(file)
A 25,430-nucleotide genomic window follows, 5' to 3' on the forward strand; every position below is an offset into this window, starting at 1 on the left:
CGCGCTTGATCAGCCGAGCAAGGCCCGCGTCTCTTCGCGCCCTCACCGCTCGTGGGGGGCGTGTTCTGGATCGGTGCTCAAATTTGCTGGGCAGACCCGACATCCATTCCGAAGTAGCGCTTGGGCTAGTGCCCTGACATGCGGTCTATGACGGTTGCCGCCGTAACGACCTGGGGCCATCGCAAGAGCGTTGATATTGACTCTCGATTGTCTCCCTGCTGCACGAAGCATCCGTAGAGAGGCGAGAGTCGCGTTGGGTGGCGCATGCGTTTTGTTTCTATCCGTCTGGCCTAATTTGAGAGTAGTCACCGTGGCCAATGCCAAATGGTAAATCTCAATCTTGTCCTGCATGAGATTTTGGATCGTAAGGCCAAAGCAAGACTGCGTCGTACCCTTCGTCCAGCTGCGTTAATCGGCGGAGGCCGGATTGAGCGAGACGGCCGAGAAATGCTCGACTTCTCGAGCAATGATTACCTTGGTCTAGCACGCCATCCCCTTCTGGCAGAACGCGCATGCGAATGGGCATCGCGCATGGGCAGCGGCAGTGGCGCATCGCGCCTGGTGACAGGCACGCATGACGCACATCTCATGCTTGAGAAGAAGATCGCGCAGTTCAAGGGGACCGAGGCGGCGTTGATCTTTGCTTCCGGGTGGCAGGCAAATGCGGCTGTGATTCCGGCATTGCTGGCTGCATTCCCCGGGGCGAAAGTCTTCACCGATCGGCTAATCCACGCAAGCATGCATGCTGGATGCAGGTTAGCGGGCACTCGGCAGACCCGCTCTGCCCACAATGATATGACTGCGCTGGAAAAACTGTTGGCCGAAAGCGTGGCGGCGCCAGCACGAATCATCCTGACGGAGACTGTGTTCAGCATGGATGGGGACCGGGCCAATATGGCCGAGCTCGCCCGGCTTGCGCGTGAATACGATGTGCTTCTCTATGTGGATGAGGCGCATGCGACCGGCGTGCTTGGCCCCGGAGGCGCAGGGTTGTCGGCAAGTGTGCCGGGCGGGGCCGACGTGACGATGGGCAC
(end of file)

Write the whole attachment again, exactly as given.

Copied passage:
A 25,430-nucleotide genomic window follows, 5' to 3' on the forward strand; every position below is an offset into this window, starting at 1 on the left:
CGCGCTTGATCAGCCGAGCAAGGCCCGCGTCTCTTCGCGCCCTCACCGCTCGTGGGGGGCGTGTTCTGGATCGGTGCTCAAATTTGCTGGGCAGACCCGACATCCATTCCGAAGTAGCGCTTGGGCTAGTGCCCTGACATGCGGTCTATGACGGTTGCCGCCGTAACGACCTGGGGCCATCGCAAGAGCGTTGATATTGACTCTCGATTGTCTCCCTGCTGCACGAAGCATCCGTAGAGAGGCGAGAGTCGCGTTGGGTGGCGCATGCGTTTTGTTTCTATCCGTCTGGCCTAATTTGAGAGTAGTCACCGTGGCCAATGCCAAATGGTAAATCTCAATCTTGTCCTGCATGAGATTTTGGATCGTAAGGCCAAAGCAAGACTGCGTCGTACCCTTCGTCCAGCTGCGTTAATCGGCGGAGGCCGGATTGAGCGAGACGGCCGAGAAATGCTCGACTTCTCGAGCAATGATTACCTTGGTCTAGCACGCCATCCCCTTCTGGCAGAACGCGCATGCGAATGGGCATCGCGCATGGGCAGCGGCAGTGGCGCATCGCGCCTGGTGACAGGCACGCATGACGCACATCTCATGCTTGAGAAGAAGATCGCGCAGTTCAAGGGGACCGAGGCGGCGTTGATCTTTGCTTCCGGGTGGCAGGCAAATGCGGCTGTGATTCCGGCATTGCTGGCTGCATTCCCCGGGGCGAAAGTCTTCACCGATCGGCTAATCCACGCAAGCATGCATGCTGGATGCAGGTTAGCGGGCACTCGGCAGACCCGCTCTGCCCACAATGATATGACTGCGCTGGAAAAACTGTTGGCCGAAAGCGTGGCGGCGCCAGCACGAATCATCCTGACGGAGACTGTGTTCAGCATGGATGGGGACCGGGCCAATATGGCCGAGCTCGCCCGGCTTGCGCGTGAATACGATGTGCTTCTCTATGTGGATGAGGCGCATGCGACCGGCGTGCTTGGCCCCGGAGGCGCAGGGTTGTCGGCAAGTGTGCCGGGCGGGGCCGACGTGACGATGGGCAC